ENGINEER ON NASA’S MARSIS INSTRUMENT TO EXPLORE MARS
Major and graduation year: Electrical Engineering, BS ’87; MS ’89; PhD ’93
Beyond the surface: Electrical engineering alumnus Ali Safaeinili designs radars to explore other planets in his position as a principal engineer at NASA’s Jet Propulsion Laboratory (JPL) in California. “For the past nine years, I have been working on developing, deploying, and operating a particular type of a scientific instrument called a radar sounder that can ‘see’ beneath the surface. We currently have two radar sounders around Mars and I am the investigation scientist for both. These are the first such instruments to operate around another planet. For the most part, we have only observed the surface of Mars, but with this technology, we can see rock and ice beneath the surface,” Safaeinili says.
Taking the first leap: MARSIS, the first instrument created, flew to Mars in a European Space Agency spacecraft, the Mars Express, in June 2003. The next instrument flew on NASA’s Mars Reconnaissance Orbiter in August 2005. Safaeinili says because MARSIS was the first of its kind, it was very risky, especially because its performance depends on the property of Mars’ surface and subsurface. “We didn’t know how it would perform in the end. It was truly a leap into the unknown.”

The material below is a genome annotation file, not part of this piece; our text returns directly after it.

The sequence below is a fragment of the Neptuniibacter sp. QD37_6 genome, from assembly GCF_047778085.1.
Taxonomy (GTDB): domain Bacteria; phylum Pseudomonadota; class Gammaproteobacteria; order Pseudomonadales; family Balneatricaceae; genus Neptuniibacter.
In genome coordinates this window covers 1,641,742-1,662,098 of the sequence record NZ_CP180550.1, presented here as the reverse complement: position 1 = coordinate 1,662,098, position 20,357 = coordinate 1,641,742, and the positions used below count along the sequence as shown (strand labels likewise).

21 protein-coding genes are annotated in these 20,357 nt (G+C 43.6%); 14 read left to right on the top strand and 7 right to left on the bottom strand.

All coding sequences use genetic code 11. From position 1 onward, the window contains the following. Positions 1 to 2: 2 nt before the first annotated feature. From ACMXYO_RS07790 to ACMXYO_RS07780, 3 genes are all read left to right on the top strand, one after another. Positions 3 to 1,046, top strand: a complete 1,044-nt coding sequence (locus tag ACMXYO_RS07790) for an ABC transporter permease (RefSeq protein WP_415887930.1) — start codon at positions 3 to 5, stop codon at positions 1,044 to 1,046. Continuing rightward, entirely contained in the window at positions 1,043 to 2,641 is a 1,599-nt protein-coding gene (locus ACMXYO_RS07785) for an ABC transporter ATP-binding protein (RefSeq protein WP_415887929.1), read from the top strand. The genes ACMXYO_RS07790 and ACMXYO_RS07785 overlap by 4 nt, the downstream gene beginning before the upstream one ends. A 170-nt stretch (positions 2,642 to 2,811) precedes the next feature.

Location, location, location: Safaeinili says the highlight of his career has been the discovery of large amounts of ice on Mars, particularly because he says it was the most significant discovery researchers have made on Mars in a long time. “What makes it so important is the location where the ice was found. We knew there was a lot of ice in the Mars poles, but the poles are not hospitable places for a humans or even a robot. We now have confirmed the presence of ice in large quantities at latitudes similar to Detroit and New York City, which are much easier to operate from. An astronaut can melt the ice and decompose the water into hydrogen and oxygen to create a breathable atmosphere for human visitors.”
Shooting for the moon: Due to the success of the two devices on Mars, Safaeinili says it is almost certain that a radar sounder will fly on the recently announced NASA Outer Planet Flagship Mission spacecraft to Europa, a moon of Jupiter. The designated launch date is in 2020. “This will be a significant undertaking, and we hope that we at JPL can play a role in realizing the radar instrument that will be selected in a competition for the NASA’s flagship mission.”
Note: During the production of this article, we learned of Ali Safaeinili’s untimely death in July 2009. He kept his battle with cancer largely private, but we feel that his story is important for you to see. Our hearts go out to his family and friends.